BOSTON — The head of the Massachusetts Registry of Motor Vehicles has resigned over the case of Volodymyr Zhukovskyy, the man accused of causing a horrific crash in New Hampshire that killed seven people.
Massachusetts Department of Transportation Secretary and CEO Stephanie Pollack said in a statement Tuesday night that the state Registry of Motor Vehicles failed to act on information provided by the Connecticut Department of Motor Vehicles about a drunken driving arrest involving Zhukovskyy.
Pollack said the arrest should have cost him his commercial driving license. As a result, she accepted the resignation of Erin Deveney.
“The loss of life in any motor vehicle crash is a terrible tragedy and the massive toll this crash is taking on the families of the seven individuals who lost their lives, many of whom served this country, is impossible to comprehend," Pollack said in the statement.
"The Massachusetts Registry of Motor Vehicles has a responsibility to enforce the laws governing safe operation of vehicles and carries out its mission to the best of its abilities. But in this case, the RMV had not acted on information provided by the Connecticut Department of Motor Vehicles about a May 11 incident that should have triggered termination of this individual’s commercial driver’s license."
"Effective immediately, former MassDOT Chief Operating Officer Jamey Tesler will take over as Acting Registrar of the RMV as I have accepted Registrar Erin Deveney’s resignation," Pollack said. "Jamey will lead an in depth review of the Registry’s state-to-state data sharing processes to ensure the RMV acts as quickly as possible on any information shared by other states.”
According to the RMV, an initial review of the driving record of Volodymyr Zhukovskyy has determined the following information:
- Zhukovskyy received a Massachusetts personal driving license April 25, 2013. He received a Class A license (CDL) on Aug.3, 2018. Zhukovskyy's driving history did not have the number and type of violations that would have disqualified him under state and federal law from obtaining a CDL in August 2018.
- The driving record of Zhukovskyy includes a violation on June 26, 2013 for OUI-Liquor or .08% and a disposition for that violation on June 16, 2013. He was under the age of 21 at the time of this violation and served suspensions and attended education classes for this violation including a youth alcohol program.
- On May 11, 2019, Zhukovskyy received violations for alleged OUI and refusing a chemical test in East Windsor, Connecticut.
- The Registry of Motor Vehicles follows a series of state and federal guidelines regarding license suspensions or revocations for various types of licenses; when an incident occurs out of state, that state provides information to the RMV to trigger these guidelines. The refusal of a chemical test results in the automatic termination of the CDL. The OUI would automatically trigger a seven-day notification process for suspension of his non-commercial license in accordance with Massachusetts law.
- To the RMV's knowledge, Connecticut failed to provide sufficient information through the federal CDL system (CDLIS) upon his May 11th OUI offense and refusal of a chemical test for the violations to automatically apply to his MA driving record. CDLIS notification would have resulted in an immediate termination of his CDL.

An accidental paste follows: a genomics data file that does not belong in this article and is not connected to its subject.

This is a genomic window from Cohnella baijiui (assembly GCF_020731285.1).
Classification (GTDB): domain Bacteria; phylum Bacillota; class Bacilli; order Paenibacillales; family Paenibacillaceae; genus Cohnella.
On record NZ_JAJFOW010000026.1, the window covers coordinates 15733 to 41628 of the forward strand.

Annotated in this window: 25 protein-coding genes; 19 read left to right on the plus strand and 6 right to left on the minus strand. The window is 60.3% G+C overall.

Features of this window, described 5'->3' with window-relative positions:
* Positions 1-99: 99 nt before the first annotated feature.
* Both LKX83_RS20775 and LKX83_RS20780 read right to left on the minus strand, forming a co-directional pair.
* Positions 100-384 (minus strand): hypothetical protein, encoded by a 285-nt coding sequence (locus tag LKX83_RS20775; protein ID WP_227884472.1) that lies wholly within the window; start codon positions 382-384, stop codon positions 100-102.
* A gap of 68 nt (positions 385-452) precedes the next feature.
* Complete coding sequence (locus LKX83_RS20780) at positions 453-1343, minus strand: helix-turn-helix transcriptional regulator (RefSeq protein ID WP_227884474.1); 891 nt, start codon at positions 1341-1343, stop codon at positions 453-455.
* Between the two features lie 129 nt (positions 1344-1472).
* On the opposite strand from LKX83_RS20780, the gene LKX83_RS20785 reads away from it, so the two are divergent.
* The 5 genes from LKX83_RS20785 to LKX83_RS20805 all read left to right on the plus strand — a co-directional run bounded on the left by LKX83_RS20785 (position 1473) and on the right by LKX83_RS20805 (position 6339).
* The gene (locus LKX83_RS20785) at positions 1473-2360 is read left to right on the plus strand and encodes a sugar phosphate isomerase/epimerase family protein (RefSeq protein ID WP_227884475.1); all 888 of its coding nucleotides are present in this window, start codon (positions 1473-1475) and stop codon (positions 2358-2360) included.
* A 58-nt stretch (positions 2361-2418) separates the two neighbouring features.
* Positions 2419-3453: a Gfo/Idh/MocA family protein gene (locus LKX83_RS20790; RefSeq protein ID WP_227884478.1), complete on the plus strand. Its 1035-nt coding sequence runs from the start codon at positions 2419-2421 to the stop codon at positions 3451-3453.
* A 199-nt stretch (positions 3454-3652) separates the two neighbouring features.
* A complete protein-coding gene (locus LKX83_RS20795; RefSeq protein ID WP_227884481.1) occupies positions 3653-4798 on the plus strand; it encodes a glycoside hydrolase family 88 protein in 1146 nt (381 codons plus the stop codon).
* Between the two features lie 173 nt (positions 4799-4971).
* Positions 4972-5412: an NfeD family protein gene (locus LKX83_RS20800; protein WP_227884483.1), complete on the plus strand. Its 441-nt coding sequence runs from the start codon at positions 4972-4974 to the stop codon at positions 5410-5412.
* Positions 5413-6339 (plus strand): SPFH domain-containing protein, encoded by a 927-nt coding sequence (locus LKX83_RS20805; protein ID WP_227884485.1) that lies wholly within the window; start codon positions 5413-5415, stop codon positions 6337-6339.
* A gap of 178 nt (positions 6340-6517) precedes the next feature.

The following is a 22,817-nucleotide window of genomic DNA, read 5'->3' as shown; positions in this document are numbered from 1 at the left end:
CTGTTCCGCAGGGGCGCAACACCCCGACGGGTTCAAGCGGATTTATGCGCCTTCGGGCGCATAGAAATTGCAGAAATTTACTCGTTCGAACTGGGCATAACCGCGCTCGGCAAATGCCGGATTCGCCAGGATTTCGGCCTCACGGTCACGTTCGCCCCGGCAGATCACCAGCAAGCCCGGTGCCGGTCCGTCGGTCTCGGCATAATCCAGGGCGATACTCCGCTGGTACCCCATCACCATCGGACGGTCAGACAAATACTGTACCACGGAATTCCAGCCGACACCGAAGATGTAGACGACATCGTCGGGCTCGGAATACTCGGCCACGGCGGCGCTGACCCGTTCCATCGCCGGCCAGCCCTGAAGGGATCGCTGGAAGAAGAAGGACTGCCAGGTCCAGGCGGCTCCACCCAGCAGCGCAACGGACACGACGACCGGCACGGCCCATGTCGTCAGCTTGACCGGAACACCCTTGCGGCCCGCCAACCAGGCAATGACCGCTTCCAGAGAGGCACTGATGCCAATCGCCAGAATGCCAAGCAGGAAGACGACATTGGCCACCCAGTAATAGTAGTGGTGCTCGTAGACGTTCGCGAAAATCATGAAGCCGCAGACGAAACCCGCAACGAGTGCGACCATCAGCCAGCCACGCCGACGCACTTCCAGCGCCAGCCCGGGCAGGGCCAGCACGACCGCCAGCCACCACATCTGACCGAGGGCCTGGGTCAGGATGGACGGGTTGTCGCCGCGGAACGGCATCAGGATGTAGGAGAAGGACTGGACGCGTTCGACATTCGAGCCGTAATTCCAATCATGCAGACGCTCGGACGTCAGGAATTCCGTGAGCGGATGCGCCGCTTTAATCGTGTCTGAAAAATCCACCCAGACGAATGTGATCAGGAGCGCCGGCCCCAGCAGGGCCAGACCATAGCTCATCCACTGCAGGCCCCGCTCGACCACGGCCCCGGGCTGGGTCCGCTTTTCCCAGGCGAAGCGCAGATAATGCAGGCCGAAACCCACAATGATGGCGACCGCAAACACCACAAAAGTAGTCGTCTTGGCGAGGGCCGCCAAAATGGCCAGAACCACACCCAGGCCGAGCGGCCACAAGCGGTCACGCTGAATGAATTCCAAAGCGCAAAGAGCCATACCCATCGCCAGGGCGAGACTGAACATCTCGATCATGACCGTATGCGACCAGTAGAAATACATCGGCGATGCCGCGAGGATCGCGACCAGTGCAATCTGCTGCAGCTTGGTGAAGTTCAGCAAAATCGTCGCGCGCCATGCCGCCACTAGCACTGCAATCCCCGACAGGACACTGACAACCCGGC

- On May 29, the Connecticut DMV sent a communication to the RMV through the American Association of Motor Vehicle Administrators messaging system, the state-to-state messaging system for registries, regarding Zhukovskyy's May 11th OUI. The online communication sent by Connecticut on May 29 did not contain sufficient information to automatically input Zhukovskyy's OUI into his MA driving record and therefore did not automatically trigger the 7-day notification process for his non-commercial license suspension in accordance with Massachusetts law.
- While the RMV system could not automatically process the communication, it generated a notification requiring manual review. This review had not been performed by RMV personnel as of June 23, which is why the May 11 chemical test refusal does not appear on Zhukovskyy's driving record and why his license had not been suspended in MA.
On Wednesday, the state's Deputy Communications Director issued a statement on behalf of Governor Baker regarding the issue:
"Governor Baker and Lieutenant Governor Polito are deeply saddened by this horrific tragedy and ordered an immediate review of the Registry's processes for handling state to state information sharing. Keeping roadways safe is a top priority and the Administration will take all necessary steps to ensure the Registry is appropriately handling all data shared between states."
Zhukovskyy pleaded not guilty Tuesday to seven counts of negligent homicide.
He was arrested Monday morning at his Massachusetts home and handed over to New Hampshire authorities after a court appearance that day.
Investigators say the pickup truck Zhukovskyy was driving was towing a flatbed trailer when it collided with a group of motorcycles Friday on a two-lane highway in Randolph, New Hampshire.
Criminal complaints say Zhukovskyy was driving erratically, crossed the center line and collided with the bikes.
The people killed in the crash were Michael Ferazzi, 62, of Contoocook, New Hampshire; Albert Mazza Jr., 59, of Lee, New Hampshire; Desma Oakes, 42, of Concord, New Hampshire; Aaron Perry, 45, of Farmington, New Hampshire; Daniel Pereira, 58, of Riverside, Rhode Island; and Jo-Ann and Edward Corr, both 58, of Lakeville, Massachusetts.
On Wednesday, Immigration and Customs Enforcement agents announced they have placed a detainer on Zhukovskyy. ICE officials say they will take him into custody after local criminal proceedings are over.
Deveney earned $143,871.40 in 2018. Her earnings so far in 2019 were $68,435.90.
This story contains information from The Associated Press.
Cox Media Group